Students and local businesses adjusted to a water boil order for Nov. 15.

Ball State alert was issued around 11:30 p.m. the night before, and a brief announcement sounded through the dorms, warning students about the water.

“I actually found out because someone wrote it on the mirror in my bathroom and I got an email that I saw earlier this morning,” Anna Stone, a freshman telecommunications news major said.


  • The Cup
  • Sitara Indian Resturant
  • The Caffeinery
  • Savages Ale House

Freshman secondary English education major Taylor Ramseyea also said she found out about the boil order from a Ball State email.

"I got an email last night, and then there were some pictures on Instagram that I saw,” Ramseyea said. "It wasn’t hard to figure out.”

Although boiling the tap water makes it potable, using bottled water was more accessible to Ball State students. During the time of the boil order, students could receive a bottle of water for free with the purchase of any meal at any dining location on the campus.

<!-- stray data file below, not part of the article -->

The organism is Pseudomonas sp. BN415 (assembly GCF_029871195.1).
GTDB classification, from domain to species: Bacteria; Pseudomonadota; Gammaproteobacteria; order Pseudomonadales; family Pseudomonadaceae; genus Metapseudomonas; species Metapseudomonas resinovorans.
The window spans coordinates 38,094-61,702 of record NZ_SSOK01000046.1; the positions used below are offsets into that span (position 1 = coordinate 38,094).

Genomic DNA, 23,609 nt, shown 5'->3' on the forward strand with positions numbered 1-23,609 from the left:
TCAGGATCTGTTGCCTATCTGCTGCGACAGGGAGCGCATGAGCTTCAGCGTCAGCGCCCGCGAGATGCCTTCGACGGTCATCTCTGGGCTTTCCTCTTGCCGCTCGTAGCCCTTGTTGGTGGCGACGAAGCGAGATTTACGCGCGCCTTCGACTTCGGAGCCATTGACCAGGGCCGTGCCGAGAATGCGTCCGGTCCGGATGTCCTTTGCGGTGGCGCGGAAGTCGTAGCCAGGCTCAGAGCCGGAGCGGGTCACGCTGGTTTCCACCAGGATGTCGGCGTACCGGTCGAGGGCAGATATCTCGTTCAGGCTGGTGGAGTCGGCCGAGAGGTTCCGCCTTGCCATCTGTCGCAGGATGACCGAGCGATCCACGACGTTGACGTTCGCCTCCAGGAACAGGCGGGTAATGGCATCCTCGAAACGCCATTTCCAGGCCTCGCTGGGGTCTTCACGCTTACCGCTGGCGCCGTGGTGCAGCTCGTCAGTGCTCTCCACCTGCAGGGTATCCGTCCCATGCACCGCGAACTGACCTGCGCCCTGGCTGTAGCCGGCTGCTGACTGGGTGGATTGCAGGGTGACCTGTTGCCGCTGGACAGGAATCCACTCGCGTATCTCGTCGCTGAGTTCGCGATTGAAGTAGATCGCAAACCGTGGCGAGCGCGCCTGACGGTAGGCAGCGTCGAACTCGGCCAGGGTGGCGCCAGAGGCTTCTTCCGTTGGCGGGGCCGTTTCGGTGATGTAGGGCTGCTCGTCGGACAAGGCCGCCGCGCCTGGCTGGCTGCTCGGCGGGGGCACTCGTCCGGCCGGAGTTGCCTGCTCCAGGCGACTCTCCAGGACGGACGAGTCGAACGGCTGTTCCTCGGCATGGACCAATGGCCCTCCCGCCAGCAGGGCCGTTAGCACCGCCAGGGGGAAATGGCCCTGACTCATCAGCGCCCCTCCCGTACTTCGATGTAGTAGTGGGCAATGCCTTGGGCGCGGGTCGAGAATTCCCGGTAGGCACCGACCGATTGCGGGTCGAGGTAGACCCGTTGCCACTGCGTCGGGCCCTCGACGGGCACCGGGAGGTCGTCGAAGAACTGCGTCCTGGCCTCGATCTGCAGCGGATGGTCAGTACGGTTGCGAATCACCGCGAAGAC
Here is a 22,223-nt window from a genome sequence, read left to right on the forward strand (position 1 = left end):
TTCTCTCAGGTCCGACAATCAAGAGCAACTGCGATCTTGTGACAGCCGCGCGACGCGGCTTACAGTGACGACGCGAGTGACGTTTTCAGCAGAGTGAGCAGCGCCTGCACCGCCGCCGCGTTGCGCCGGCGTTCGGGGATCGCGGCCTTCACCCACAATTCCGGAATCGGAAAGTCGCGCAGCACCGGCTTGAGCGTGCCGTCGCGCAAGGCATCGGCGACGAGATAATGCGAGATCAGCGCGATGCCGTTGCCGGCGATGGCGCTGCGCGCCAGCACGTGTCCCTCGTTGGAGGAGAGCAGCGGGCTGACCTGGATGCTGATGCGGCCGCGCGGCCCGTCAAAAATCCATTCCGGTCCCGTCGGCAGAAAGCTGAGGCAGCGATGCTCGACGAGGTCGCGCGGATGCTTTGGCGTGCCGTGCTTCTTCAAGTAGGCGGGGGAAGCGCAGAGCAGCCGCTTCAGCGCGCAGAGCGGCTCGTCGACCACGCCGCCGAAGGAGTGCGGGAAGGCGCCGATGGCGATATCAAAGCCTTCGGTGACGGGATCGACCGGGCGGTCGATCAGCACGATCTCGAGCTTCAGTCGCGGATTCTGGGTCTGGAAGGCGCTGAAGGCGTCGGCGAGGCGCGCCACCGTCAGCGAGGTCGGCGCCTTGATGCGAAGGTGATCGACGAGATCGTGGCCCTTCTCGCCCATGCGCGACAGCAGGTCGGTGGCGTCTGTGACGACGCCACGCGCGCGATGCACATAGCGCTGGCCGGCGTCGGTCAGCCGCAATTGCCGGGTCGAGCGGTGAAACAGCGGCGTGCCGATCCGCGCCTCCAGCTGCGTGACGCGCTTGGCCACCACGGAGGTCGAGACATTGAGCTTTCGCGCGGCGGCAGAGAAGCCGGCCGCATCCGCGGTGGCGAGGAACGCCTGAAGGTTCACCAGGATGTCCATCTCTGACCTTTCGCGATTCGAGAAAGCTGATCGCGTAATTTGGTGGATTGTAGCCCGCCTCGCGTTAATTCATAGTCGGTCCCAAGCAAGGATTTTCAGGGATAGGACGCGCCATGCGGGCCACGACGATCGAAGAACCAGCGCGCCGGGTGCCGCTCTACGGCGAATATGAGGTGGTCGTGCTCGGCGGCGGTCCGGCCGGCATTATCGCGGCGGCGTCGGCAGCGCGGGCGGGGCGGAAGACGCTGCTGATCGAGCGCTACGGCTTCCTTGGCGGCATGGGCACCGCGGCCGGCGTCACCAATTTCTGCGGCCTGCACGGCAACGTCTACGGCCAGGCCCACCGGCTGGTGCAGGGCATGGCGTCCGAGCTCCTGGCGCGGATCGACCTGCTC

"An extra pallet of water was delivered to each dining unit in preparation for today's water needs," Erica Jefferis, Assistant Director of Personnel Training and Administration said. 

All dining units suspended the sale of coffee, fountain drinks and ice for the day, including Starbucks. The impact on both Jamba Juice and Starbucks did reduced sales, Jefferis said.

Ball State students were not the only Muncie residents who had to adjust; local businesses had to accommodate for the changes, as well.

Some locations, including Sitara Indian Restaurant, The Cup, The Caffeinery and Savages Ale House closed Tuesday. Others, including Be Here Now and Scotty's Brewhouse in the Village, cut off use of their soda machines.

The Downtown Farmstand, however, remained open for business. Owner Dave Ring said that the store had five gallons of bottled water on hand and had prepared soup in advance.

"It's not been a huge inconvenience," Ring said.

Two Cats Cafe advertised that they were open on social media, listing the drinks that were not made using tap water.

A spokesperson from Ball Memorial said that the boil order “has not impacted basic patient care." The hospital brought in bags of ice to make ice chips, and boiled water and used bottled water.

The Marsh store on McGalliard Road experienced a strain from the boil order, too. Around noon, a Marsh spokesperson said that the store was running low on gallons of water and ice, and the store was receiving a special delivery of ice from Home City Ice to meet needs. Marsh also discontinued use of the vegetable misters for the day, using manual spray bottles to keep produce fresh instead.

Editor's note: Email with other reports of local closings or information involving the water boil advisory.